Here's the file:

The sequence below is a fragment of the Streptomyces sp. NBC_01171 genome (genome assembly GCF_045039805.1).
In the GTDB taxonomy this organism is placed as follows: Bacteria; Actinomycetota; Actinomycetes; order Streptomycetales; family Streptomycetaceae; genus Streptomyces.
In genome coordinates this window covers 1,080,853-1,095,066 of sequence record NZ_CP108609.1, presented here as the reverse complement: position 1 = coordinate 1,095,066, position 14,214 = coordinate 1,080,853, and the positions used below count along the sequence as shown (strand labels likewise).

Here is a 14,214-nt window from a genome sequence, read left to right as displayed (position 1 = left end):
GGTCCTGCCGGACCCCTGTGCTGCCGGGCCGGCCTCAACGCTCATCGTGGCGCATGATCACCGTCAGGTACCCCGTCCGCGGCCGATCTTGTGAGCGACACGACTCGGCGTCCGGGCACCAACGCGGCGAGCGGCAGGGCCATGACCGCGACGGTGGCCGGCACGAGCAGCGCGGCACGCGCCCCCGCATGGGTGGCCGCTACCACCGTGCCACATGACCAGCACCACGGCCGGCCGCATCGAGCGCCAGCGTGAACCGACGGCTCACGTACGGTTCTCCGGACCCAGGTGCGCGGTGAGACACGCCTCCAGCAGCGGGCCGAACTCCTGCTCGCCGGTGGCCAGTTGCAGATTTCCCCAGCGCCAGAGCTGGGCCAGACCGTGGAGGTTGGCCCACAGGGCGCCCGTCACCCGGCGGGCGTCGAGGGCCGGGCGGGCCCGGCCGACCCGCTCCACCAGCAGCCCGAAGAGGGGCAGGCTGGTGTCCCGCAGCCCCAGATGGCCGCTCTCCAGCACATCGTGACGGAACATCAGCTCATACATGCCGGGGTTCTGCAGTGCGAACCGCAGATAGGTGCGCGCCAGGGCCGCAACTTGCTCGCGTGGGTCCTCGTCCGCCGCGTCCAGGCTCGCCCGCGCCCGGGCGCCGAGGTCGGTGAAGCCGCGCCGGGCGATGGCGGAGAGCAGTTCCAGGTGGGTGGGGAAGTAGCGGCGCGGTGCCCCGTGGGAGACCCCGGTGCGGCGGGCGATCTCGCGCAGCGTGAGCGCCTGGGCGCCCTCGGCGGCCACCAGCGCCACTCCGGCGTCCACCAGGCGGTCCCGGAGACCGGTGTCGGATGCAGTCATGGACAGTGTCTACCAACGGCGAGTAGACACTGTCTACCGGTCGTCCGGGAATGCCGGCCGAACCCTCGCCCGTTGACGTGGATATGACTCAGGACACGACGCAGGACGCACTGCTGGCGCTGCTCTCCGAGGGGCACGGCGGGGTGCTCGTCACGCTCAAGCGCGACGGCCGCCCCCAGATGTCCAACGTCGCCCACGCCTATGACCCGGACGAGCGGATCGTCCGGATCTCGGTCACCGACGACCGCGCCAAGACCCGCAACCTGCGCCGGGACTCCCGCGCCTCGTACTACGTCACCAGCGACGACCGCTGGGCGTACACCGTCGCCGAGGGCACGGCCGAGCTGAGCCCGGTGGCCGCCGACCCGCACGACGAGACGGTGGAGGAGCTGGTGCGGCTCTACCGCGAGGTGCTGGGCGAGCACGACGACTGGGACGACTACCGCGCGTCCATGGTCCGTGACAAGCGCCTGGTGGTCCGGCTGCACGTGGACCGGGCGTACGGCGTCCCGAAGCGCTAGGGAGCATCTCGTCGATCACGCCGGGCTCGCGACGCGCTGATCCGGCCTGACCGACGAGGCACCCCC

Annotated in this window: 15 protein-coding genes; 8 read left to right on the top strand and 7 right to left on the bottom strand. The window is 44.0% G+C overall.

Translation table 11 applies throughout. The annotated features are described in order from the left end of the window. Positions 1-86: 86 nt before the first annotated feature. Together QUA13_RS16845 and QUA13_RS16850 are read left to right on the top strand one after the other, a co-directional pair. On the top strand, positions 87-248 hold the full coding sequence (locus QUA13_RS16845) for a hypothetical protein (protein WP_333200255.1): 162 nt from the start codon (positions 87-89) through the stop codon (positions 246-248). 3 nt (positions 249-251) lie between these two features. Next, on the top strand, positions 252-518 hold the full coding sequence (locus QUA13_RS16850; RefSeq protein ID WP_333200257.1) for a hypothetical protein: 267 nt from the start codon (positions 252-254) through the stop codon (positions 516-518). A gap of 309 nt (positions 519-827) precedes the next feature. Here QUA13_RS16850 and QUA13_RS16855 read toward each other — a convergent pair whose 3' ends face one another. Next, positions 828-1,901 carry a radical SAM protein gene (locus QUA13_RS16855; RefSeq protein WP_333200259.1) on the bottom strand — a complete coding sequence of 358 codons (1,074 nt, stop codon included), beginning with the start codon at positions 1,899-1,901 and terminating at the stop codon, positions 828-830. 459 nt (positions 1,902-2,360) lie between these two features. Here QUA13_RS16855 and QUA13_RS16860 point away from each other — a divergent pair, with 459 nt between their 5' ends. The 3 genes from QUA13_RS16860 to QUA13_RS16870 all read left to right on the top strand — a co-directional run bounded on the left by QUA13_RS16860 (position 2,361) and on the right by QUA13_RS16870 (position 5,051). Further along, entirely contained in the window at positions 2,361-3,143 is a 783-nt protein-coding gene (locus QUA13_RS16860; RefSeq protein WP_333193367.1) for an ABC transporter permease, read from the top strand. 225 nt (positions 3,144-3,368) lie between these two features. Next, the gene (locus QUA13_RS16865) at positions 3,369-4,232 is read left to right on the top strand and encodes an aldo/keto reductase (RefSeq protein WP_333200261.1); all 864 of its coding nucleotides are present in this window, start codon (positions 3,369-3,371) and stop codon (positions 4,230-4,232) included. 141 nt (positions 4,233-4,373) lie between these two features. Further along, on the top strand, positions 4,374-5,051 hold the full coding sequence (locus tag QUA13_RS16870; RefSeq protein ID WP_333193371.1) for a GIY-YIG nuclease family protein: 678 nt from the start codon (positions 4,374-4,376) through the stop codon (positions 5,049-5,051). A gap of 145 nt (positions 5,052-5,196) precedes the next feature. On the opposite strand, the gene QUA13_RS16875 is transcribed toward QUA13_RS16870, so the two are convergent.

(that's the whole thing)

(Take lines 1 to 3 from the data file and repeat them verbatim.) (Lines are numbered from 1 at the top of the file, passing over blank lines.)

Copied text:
The sequence below is a fragment of the Streptomyces sp. NBC_01171 genome (genome assembly GCF_045039805.1).
In the GTDB taxonomy this organism is placed as follows: Bacteria; Actinomycetota; Actinomycetes; order Streptomycetales; family Streptomycetaceae; genus Streptomyces.
In genome coordinates this window covers 1,080,853-1,095,066 of sequence record NZ_CP108609.1, presented here as the reverse complement: position 1 = coordinate 1,095,066, position 14,214 = coordinate 1,080,853, and the positions used below count along the sequence as shown (strand labels likewise).